WHO Expert Committee on Specifications for Pharmaceutical Preparations - WHO Technical Report Series, No. 834 - Thirty-third Report
(1993; 36 pages) View the PDF document
Table of Contents
View the documentWHO Expert Committee on Specifications for Pharmaceutical Preparations
View the document1. Introduction
Open this folder and view contents2. The international pharmacopoeia and related activities
Open this folder and view contents3. International Chemical Reference Substances and International Infrared Reference Spectra
View the document4. Quality control methods for medicinal plant materials
View the document5. The WHO Certification Scheme on the Quality of Pharmaceutical Products Moving in International Commerce
Open this folder and view contents6. Good manufacturing practices for pharmaceutical products
View the document7. Development of globally acceptable standards for excipients
Open this folder and view contents8. Stability of dosage forms
View the document9. Simple test methodology
View the document10. Quality assurance in pharmaceutical supply systems
Open this folder and view contents11. Pharmaceutical production in developing countries
View the document12. Training
View the documentAcknowledgements
View the documentReferences
View the documentAnnex 1 - List of available International Chemical Reference Substances1
View the documentAnnex 2 - List of available International Infrared Reference Spectra
Close this folderAnnex 3 - Good manufacturing practices for biological products1
View the document1. Scope of these guidelines
View the document2. Principles
View the document3. Personnel
View the document4. Premises and equipment
View the document5. Animal quarters and care1
View the document6. Production
View the document7. Labelling
View the document8. Lot processing records (protocols) and distribution records
View the document9. Quality assurance and quality control
View the documentAuthors
View the documentAcknowledgements
View the documentReferences
View the documentBack Cover

3. Personnel

3.1 The manufacturing establishment and its personnel shall be under the authority of a person who has been trained in the techniques used in manufacturing biological substances and who possesses the scientific knowledge upon which the manufacture of these products is based. The personnel shall include specialists with training appropriate to the products made in the establishment.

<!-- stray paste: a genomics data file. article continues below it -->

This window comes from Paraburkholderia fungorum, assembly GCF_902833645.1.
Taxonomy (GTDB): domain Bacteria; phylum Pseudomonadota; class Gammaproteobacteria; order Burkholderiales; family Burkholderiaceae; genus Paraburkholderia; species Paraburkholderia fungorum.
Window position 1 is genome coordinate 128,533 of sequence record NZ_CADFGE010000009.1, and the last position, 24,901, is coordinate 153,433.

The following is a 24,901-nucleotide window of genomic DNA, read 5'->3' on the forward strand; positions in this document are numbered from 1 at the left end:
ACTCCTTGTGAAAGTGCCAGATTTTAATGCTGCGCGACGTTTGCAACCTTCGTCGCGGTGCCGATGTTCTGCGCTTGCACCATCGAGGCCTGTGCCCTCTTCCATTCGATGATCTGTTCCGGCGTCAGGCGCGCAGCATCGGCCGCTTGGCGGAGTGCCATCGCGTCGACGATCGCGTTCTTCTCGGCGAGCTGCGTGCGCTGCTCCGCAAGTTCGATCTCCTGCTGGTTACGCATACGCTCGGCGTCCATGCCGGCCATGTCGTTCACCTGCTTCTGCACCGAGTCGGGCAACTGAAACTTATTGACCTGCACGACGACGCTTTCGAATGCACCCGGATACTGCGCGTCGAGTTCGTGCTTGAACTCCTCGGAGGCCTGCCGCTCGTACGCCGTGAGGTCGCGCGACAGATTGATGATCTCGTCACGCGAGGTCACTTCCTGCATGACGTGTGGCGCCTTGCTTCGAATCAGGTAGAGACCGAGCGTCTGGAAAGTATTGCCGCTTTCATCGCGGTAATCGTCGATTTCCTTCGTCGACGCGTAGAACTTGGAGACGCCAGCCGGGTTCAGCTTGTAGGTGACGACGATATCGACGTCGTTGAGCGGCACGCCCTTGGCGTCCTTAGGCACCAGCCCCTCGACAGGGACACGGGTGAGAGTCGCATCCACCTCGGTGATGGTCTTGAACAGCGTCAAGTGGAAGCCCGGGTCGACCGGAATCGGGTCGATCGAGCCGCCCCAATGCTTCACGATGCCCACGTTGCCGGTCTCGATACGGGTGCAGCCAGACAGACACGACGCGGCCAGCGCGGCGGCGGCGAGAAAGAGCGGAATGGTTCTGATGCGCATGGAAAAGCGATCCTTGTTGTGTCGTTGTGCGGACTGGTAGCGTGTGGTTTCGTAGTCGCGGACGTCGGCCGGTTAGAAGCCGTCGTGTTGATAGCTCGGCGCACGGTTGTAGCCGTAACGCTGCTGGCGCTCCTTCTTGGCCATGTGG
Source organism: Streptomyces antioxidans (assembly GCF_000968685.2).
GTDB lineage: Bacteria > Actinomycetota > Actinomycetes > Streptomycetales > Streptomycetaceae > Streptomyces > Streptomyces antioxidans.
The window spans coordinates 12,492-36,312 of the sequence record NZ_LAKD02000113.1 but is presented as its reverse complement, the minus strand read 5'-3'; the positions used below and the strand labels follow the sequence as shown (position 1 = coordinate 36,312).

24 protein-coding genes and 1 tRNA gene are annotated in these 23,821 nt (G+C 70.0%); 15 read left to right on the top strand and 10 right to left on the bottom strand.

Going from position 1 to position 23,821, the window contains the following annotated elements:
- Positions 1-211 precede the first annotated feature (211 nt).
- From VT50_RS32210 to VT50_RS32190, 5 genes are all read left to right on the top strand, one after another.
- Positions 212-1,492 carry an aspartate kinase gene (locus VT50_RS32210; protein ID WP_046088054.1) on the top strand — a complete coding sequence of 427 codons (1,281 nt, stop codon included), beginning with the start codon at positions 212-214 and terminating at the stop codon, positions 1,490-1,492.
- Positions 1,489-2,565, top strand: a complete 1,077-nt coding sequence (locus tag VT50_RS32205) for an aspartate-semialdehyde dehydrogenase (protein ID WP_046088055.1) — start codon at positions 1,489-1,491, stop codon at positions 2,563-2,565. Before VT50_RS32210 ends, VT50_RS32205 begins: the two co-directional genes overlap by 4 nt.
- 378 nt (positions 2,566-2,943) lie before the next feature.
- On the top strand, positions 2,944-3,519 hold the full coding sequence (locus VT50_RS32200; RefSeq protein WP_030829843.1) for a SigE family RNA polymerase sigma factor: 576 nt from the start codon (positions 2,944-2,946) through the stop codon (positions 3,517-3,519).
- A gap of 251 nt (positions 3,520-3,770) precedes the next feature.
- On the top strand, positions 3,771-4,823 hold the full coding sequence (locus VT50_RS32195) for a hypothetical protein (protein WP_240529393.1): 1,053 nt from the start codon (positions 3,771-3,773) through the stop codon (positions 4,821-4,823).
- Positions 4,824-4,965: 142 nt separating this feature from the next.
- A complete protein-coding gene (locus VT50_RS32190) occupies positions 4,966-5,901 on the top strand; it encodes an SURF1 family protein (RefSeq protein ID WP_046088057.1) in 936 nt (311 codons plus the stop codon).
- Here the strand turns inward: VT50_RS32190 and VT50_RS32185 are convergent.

3.2 Personnel required to work in clean and aseptic areas should be selected with care, to ensure that they may be relied upon to observe the appropriate codes of practice and are not subject to any disease or condition that could compromise the integrity of the product microbiologically or otherwise. High standards of personal hygiene and cleanliness are essential. Staff should be instructed to report any conditions (e.g. diarrhoea, coughs, colds, infected skin or hair, wounds, fever of unknown origin) that may cause the shedding of abnormal numbers or types of organisms into the working environment. Health checks on personnel for such conditions should be required before employment and periodically thereafter. Any changes in health status that could adversely affect the quality of the product shall preclude the person concerned from working in the production area.

3.3 Only the minimum number of personnel required should be present in clean and aseptic areas when work is in progress. Inspection and control procedures should be conducted from outside these areas as far as possible.

3.4 During the working day, personnel shall not pass from areas where live microorganisms or animals are handled to premises where other products or organisms are handled unless clearly defined decontamination measures, including a change of clothing and shoes, are followed. Persons not concerned with the production process should not enter the production area except for essential purposes, and in that case they shall be supplied with sterile protective clothing.

3.5 The staff engaged in the manufacturing process should be separate from the staff responsible for animal care.

3.6 The names and qualifications of those responsible for approving lot processing records (protocols) should be registered with the national control authority.

3.7 To ensure the manufacture of high-quality products, personnel should be trained in good manufacturing and laboratory practices in appropriate fields such as bacteriology, virology, biometry, chemistry, medicine, immunology and veterinary medicine.

3.8 Training records should be maintained and periodic assessments of the effectiveness of training programmes should be made.

3.9 All personnel engaged in production, maintenance, testing and animal care (and inspectors) should be vaccinated with appropriate vaccines and, where appropriate, be submitted to regular testing for evidence of active tuberculosis. Apart from the obvious problem of exposure of staff to infectious agents, potent toxins or allergens, it is necessary to avoid the risk of contamination of a production batch with these agents.

3.10 Where BCG vaccines are being manufactured, access to production areas shall be restricted to staff who are carefully monitored by regular health checks. In the case of manufacture of products derived from human blood or plasma, vaccination of workers against hepatitis B is recommended.

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